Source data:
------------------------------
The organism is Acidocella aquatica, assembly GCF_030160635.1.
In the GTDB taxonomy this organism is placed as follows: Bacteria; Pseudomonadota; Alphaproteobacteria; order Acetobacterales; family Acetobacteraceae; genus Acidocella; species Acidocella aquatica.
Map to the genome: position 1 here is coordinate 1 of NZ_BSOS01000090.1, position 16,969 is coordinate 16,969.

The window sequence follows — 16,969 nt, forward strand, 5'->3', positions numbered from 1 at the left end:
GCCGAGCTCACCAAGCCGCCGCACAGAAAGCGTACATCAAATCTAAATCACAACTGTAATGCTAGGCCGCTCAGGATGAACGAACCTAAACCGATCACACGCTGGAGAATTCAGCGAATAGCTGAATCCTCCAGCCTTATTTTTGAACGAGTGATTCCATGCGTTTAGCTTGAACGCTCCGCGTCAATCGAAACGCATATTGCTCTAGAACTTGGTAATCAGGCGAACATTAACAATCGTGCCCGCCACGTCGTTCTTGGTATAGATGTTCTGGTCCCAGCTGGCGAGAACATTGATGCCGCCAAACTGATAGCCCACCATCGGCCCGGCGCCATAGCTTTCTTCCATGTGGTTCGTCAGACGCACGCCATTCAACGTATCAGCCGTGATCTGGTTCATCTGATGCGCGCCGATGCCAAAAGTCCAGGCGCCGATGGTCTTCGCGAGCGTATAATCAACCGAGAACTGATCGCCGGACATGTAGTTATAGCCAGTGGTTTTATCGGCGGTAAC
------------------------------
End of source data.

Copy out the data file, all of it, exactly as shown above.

The organism is Acidocella aquatica, assembly GCF_030160635.1.
In the GTDB taxonomy this organism is placed as follows: Bacteria; Pseudomonadota; Alphaproteobacteria; order Acetobacterales; family Acetobacteraceae; genus Acidocella; species Acidocella aquatica.
Map to the genome: position 1 here is coordinate 1 of NZ_BSOS01000090.1, position 16,969 is coordinate 16,969.

The window sequence follows — 16,969 nt, forward strand, 5'->3', positions numbered from 1 at the left end:
GCCGAGCTCACCAAGCCGCCGCACAGAAAGCGTACATCAAATCTAAATCACAACTGTAATGCTAGGCCGCTCAGGATGAACGAACCTAAACCGATCACACGCTGGAGAATTCAGCGAATAGCTGAATCCTCCAGCCTTATTTTTGAACGAGTGATTCCATGCGTTTAGCTTGAACGCTCCGCGTCAATCGAAACGCATATTGCTCTAGAACTTGGTAATCAGGCGAACATTAACAATCGTGCCCGCCACGTCGTTCTTGGTATAGATGTTCTGGTCCCAGCTGGCGAGAACATTGATGCCGCCAAACTGATAGCCCACCATCGGCCCGGCGCCATAGCTTTCTTCCATGTGGTTCGTCAGACGCACGCCATTCAACGTATCAGCCGTGATCTGGTTCATCTGATGCGCGCCGATGCCAAAAGTCCAGGCGCCGATGGTCTTCGCGAGCGTATAATCAACCGAGAACTGATCGCCGGACATGTAGTTATAGCCAGTGGTTTTATCGGCGGTAAC